Electric vehicles are fundamentally different than combustion-powered cars. They don’t pollute the air when they operate, they’re very quiet, and they tend to have impressive performance. They are also heavy, thanks to their battery packs. This is true for most of the market’s most notable EVs, which have a range of about 300 miles or more.
And this, at least according to the National Transportation Safety Board (NTSB), could be a problem. On Wednesday, 15th NTSB Chair Jennifer L. Homendy shared some of her issues with electric vehicles during a speech in Washington to the Transportation Research Board. Homendy cited the GMC Hummer EV’s weight in particular, as the vehicle is so heavy that its 2,900-pound (1,300 kilogram) battery pack alone weighs about the same as a typical Honda Civic.
“I’m concerned about the increased risk of severe injury and death for all road users from heavier curb weights and increasing size, power, and performance of vehicles on our roads, including electric vehicles,” she said.
Homendy also noted that while she is supportive of the Biden administration’s efforts to reduce carbon emissions from vehicles, she has concerns about the potential safety risks associated with increased electric vehicle use on roadways. “We have to be careful that we aren’t also creating unintended consequences: More death on our roads. Safety, especially when it comes to new transportation policies and new technologies, cannot be overlooked,” she said.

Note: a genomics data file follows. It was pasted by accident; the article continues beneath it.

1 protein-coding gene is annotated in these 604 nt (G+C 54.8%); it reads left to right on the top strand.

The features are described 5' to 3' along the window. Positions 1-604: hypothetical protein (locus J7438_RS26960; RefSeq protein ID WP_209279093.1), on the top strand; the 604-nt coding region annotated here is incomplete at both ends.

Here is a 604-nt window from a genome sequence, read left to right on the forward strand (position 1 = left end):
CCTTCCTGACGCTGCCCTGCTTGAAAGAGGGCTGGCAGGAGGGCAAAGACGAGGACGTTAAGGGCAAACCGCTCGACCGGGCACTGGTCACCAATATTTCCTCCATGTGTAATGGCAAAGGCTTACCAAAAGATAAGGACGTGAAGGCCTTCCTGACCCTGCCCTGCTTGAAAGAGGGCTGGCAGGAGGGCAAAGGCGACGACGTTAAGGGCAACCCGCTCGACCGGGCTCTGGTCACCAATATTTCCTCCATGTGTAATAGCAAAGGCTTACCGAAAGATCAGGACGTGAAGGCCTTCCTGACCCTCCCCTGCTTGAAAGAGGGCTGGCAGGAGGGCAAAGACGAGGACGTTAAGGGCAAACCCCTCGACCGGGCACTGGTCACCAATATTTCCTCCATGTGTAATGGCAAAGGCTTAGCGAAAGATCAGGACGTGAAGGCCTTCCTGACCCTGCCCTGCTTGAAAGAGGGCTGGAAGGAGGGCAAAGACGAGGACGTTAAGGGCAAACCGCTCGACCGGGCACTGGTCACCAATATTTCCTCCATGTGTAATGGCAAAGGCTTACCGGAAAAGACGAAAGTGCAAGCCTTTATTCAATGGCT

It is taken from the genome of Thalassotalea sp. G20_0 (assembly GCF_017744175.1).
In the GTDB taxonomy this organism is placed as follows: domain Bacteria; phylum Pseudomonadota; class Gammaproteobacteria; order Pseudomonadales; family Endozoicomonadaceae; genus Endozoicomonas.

The NTSB official added that electric vehicles such as the Ford F-150 Lightning and Volvo XC40 Recharge are heavier than their combustion-powered counterparts. The F-150 Lightning, for example, is 2,000 to 3,000 pounds heavier than a regular F-150, while the electric Volvo XC40 is roughly 33% heavier than a regular XC40. “That has a significant impact on safety for all road users,” Homendy said.
While the issue of vehicle weight is a valid concern, the NTSB official’s focus on electric vehicles seems like a miss at best. Vehicles in the United States have generally gotten heavier and larger, after all, even without electric vehicles being involved. A look at the size and weight of the country’s best-selling SUVs and pickup trucks over the years would highlight this point. Apart from this, electric vehicles such as Teslas tend to be equipped with a variety of safety features that prevent needless injuries.
One could argue that electric vehicles, provided that they are designed as well and equipped with software comparable to Tesla’s, actually make roads safer, not more dangerous. Roads are already dangerous enough with traditional combustion-powered cars, so organizations such as the NTSB would probably do a lot more good if it supports the development of systems that can avoid accidents altogether instead, such as Tesla’s Autopilot and Full Self-Driving suite and GM’s Super Cruise and Ultra Cruise.